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rick merritt
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re: 3-D IC stacks pushed back to 2015
rick merritt   4/3/2013 6:12:38 PM
TI got out of the smartphone market http://www.eetimes.com/electronics-news/4397207/TI-steering-OMAP-toward-embedded I'm less sure about the ST/ST-Ericsson move but assume it was about that company's financial woes more than anything else. Meanwhile apparently most of the big SoC makers have decided they don't want 28 nm WideIO 1.0 memory at 12G but 20nm WideIO 2.0 at 24G.

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re: 3-D IC stacks pushed back to 2015
resistion   4/3/2013 1:21:00 PM
What's the reason for the double cancellations?

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re: 3-D IC stacks pushed back to 2015
chipmonk0   4/3/2013 12:00:14 AM
re: Si interposers read my para 4

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re: 3-D IC stacks pushed back to 2015
markhahn0   4/2/2013 10:51:52 PM
"rise above Moore's law"? I think not. the issue here is that numerous segments need 2.5d today, primarily because no one can afford the power and pins to drive enough memory. since this is a power-based argument, actual 3d stacking is mostly irrelevant: the need is many/wide pins from cpu to memory, and no cpu (except perhaps in a phone) can afford to be stacked, dissipation-wise. memory-wall, meet interposer. that's what's on the table. it's not a fab issue either - denser single chips don't eliminate the need for 2.5d integration - if anything, it gets worse.

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re: 3-D IC stacks pushed back to 2015
chipmonk0   4/2/2013 6:37:45 PM
@RICK : a refreshingly honest report on the status of 3-D stacking / 2.5 D modules that exposes the reality of this overly mechanical attempt to rise above Moore's Law or circumvent a bank balance too lean to afford a 14 nm Fab. Though the partisans of 3-D stacking have for quite a few years now been drooling about the bonanza of the billion units a year Smart Phone industry adopting their technology "any time now", given the laws of physics & economics thats probably one of the last application that would ever happen. Per historical precedence the normal order of adoption for this complex process would be : military, medical, supercomputers, servers, graphics-heavy consumer systems like game systems and perhaps only then Tablets and Smart phones. And even after all the hardware mfg. issues of 3-d stacks are solved, the architecture and programing issues of hooking up the right chunk of memory to a specific processor core in zillion - core processors would remain just as much a challenge as in any other parallel computer. 2.5 - d modules with Si interposers would provide good enough interconnect density and thus significant improvement in Bandwidth / Power eff. but these Interposers need to be much cheaper than just by 50 % ( Glo Fo target ? ) to prevent the time - tested strategy to integrate the whole shebang on a single chip. Regarding 2.5-d modules with cheaper organic substrates, the improvement in bandwidth will be severely restricted by interconnect density possible even at future geometries ( 8 um L&S, 30 um dia via ) or no. of layers ( cost ). RC delay and signal skew in resulting long lines between chips would be significant. So not much of a improvement in Bandwidth or power efficiency there. Elegant electrical methods to work around architectural and physical limits of package level integration are in development and would very likely precede the complex TSV based 2.5 or 3-D processes.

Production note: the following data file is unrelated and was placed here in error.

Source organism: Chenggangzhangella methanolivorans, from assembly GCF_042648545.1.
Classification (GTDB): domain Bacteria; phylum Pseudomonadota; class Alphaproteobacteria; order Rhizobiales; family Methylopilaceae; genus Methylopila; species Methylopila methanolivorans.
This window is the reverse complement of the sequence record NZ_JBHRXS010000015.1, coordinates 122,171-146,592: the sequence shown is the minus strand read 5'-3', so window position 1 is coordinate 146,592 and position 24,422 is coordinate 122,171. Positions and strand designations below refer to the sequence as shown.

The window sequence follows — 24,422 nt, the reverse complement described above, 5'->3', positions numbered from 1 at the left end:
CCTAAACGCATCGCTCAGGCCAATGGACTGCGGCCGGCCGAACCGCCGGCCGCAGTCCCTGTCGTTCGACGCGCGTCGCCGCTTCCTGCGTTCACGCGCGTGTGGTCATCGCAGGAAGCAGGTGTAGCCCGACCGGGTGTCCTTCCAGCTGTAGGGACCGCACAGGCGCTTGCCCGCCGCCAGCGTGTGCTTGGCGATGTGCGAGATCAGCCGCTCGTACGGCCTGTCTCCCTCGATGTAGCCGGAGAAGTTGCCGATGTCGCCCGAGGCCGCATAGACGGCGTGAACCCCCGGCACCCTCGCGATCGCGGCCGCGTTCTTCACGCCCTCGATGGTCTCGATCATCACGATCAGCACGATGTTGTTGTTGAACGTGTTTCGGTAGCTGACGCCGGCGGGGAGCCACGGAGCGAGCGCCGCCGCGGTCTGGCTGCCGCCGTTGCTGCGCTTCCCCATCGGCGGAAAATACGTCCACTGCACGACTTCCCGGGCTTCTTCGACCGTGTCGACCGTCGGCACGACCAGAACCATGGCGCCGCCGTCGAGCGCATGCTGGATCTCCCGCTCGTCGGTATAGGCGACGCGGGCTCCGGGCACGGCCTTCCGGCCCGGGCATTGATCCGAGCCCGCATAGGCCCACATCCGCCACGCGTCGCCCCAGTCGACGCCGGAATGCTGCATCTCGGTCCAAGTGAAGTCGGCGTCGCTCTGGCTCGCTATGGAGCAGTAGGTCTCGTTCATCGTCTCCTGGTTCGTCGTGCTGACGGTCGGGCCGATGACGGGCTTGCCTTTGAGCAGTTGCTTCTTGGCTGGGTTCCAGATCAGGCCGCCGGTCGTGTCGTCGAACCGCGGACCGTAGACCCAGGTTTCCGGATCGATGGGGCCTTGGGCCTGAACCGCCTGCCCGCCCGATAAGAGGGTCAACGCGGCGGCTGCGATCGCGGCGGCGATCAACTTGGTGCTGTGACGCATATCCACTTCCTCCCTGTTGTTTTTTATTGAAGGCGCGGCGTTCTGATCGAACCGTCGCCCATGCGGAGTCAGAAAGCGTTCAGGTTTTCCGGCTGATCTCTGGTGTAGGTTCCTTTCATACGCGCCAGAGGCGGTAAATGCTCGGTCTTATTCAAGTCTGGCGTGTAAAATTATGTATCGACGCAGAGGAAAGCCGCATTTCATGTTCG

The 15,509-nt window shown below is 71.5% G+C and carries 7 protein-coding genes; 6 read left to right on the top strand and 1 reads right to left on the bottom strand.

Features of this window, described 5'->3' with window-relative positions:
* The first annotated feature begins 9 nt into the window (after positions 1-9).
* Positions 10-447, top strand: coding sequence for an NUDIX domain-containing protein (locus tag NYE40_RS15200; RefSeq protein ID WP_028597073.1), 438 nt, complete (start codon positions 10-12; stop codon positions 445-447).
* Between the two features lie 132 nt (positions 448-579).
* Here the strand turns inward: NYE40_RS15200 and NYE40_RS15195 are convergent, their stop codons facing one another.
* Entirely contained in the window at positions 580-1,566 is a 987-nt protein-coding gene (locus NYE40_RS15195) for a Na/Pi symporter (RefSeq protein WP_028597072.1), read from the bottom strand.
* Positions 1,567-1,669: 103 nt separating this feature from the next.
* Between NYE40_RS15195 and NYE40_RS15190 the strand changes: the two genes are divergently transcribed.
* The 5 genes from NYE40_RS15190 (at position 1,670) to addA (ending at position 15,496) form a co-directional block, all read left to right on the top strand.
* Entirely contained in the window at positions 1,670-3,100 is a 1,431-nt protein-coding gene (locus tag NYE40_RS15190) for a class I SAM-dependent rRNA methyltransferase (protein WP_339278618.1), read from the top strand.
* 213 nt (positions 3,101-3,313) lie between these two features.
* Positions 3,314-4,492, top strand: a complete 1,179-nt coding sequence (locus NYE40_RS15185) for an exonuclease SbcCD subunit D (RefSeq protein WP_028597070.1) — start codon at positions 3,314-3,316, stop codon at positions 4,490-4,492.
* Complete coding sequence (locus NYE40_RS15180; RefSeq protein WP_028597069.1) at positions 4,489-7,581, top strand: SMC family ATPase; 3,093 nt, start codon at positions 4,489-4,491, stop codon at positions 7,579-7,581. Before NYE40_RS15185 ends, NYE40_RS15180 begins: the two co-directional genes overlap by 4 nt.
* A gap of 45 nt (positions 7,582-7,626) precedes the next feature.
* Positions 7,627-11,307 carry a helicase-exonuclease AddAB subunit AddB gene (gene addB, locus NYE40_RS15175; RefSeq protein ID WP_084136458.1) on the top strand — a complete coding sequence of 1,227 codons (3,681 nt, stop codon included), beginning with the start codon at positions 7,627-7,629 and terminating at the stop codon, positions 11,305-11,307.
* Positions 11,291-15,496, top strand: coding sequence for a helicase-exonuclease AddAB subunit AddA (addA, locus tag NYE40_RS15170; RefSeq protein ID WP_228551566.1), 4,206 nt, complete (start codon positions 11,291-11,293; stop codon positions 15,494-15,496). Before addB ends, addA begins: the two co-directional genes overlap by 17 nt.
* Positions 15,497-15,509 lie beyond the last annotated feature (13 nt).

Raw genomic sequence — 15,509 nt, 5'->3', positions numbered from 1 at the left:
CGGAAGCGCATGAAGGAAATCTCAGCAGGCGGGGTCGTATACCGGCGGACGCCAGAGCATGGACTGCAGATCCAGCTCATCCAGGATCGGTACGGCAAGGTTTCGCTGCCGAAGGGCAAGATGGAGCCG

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re: 3-D IC stacks pushed back to 2015
kjdsfkjdshfkdshfvc   4/2/2013 2:11:26 PM
They'll be worth the wait. http://bit.ly/IC4m9t

In conjunction with unveiling of EE Times’ Silicon 60 list, journalist & Silicon 60 researcher Peter Clarke hosts a conversation on startups in the electronics industry. One of Silicon Valley's great contributions to the world has been the demonstration of how the application of entrepreneurship and venture capital to electronics and semiconductor hardware can create wealth with developments in semiconductors, displays, design automation, MEMS and across the breadth of hardware developments. But in recent years concerns have been raised that traditional venture capital has turned its back on hardware-related startups in favor of software and Internet applications and services. Panelists from incubators join Peter Clarke in debate.
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